Sony Ericsson posts narrower Q4 loss

Sony Ericsson warned on Friday a recovery in the cellphone market could be slower than many expected as it reported its seventh straight quarterly loss.

The company shipped 14.6 million units in the fourth quarter ,which is a sequential increase of three percent and a year-on-year decrease of 40 percent. This increase was largely driven by market seasonality and successful sales of Satio and Aino phones.

The year-over-year decrease in both units and sales was the result of a downturn in the global handset market and a faster than anticipated shift to touch screen phones in the mid-priced sector of the market. With a more favorable product mix, the average selling price for the quarter rose sequentially by 5 percent to $170.

Gross margin percentage improved sequentially and year-on-year mainly driven by the successful sales of new, higher-margin phones as well as the positive impact of cost reduction activities.

With a loss of $56 million, the quarter was actually an improvement over the previous quarter of a loss of $280 million. The loss was the result of the improved gross margin and the benefits of reduced operating expenses. For the year, the company produced a loss of $1.24 billion compared with an income of $184 million in 2008.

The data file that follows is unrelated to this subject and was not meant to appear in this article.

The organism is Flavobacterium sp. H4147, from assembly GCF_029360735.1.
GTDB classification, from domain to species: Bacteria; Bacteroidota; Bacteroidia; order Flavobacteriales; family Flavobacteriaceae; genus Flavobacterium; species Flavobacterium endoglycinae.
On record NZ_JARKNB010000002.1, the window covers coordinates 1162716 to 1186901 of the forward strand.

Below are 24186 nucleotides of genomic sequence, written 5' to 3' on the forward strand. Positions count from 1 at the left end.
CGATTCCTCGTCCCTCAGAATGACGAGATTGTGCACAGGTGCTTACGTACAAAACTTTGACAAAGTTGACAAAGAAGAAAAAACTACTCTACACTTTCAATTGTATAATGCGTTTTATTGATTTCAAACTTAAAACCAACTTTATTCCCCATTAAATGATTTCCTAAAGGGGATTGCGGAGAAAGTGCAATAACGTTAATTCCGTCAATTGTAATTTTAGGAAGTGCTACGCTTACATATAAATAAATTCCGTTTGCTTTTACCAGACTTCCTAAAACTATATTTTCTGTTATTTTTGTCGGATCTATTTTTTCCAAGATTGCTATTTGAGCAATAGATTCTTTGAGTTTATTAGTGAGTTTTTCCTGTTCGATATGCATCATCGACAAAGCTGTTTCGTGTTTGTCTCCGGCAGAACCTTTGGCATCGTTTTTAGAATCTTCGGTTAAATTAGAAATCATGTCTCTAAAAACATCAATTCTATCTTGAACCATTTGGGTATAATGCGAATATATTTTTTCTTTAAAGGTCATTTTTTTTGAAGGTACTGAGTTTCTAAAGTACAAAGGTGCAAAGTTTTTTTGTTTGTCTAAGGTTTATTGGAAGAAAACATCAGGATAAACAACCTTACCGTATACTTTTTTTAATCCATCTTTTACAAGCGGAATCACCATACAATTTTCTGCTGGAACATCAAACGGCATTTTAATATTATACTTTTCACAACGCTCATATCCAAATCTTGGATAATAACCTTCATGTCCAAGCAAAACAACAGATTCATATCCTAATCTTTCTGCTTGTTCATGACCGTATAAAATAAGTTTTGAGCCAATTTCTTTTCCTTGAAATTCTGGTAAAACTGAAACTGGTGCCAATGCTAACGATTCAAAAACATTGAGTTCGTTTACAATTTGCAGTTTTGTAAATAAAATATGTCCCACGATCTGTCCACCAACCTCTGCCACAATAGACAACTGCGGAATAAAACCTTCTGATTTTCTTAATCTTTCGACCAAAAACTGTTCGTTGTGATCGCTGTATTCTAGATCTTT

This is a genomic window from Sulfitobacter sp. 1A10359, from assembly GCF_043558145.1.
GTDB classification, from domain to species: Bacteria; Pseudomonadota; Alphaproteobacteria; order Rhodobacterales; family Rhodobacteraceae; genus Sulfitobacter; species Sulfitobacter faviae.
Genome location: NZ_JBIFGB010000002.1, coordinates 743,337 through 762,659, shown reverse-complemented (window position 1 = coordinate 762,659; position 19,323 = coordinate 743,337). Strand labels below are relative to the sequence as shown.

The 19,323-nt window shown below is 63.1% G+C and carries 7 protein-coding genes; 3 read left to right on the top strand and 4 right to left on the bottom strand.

During 2009, Sony Ericsson found additional external funding of $643 million to strengthen the balance sheet. The company estimates the global handsets market in units for the fourth quarter 2009 was flat year-on-year and that its market share was 5 percent in the fourth quarter.

Sony Ericsson forecasts a slight growth in units in the global handset market in 2010.

Sony Ericsson chief Nordberg said the company's turnaround plan, focused on cost cutting and new phones with advanced mobile Internet and networking functions, was gaining traction.

Sales of Sony Ericsson's new Aino and Satio phones -- along with cost cuts -- gave a big boost to the firm's gross margin.

"On the positive side we see that the new phones ... are well received by customers and they are really selling more high-end phones, and that is raising the average sales price quite a bit," Sydbank analyst Morten Imsgard said, adding the overall results are better than expected once restructuring charges are taken out.

The full benefit of the cost cuts are expected to come through in the second-half of the year, but management would not say when the firm would move back into the black.
With the forecasts being of a slight growth in units shipped in the global handset market in the upcoming year, it might just be good enough ground for the X10, X2 and the Vivaz to sell well enough to save the company.
Lets hope, for the sake of competition that SE gets back into black figures real soon.

Official Press Release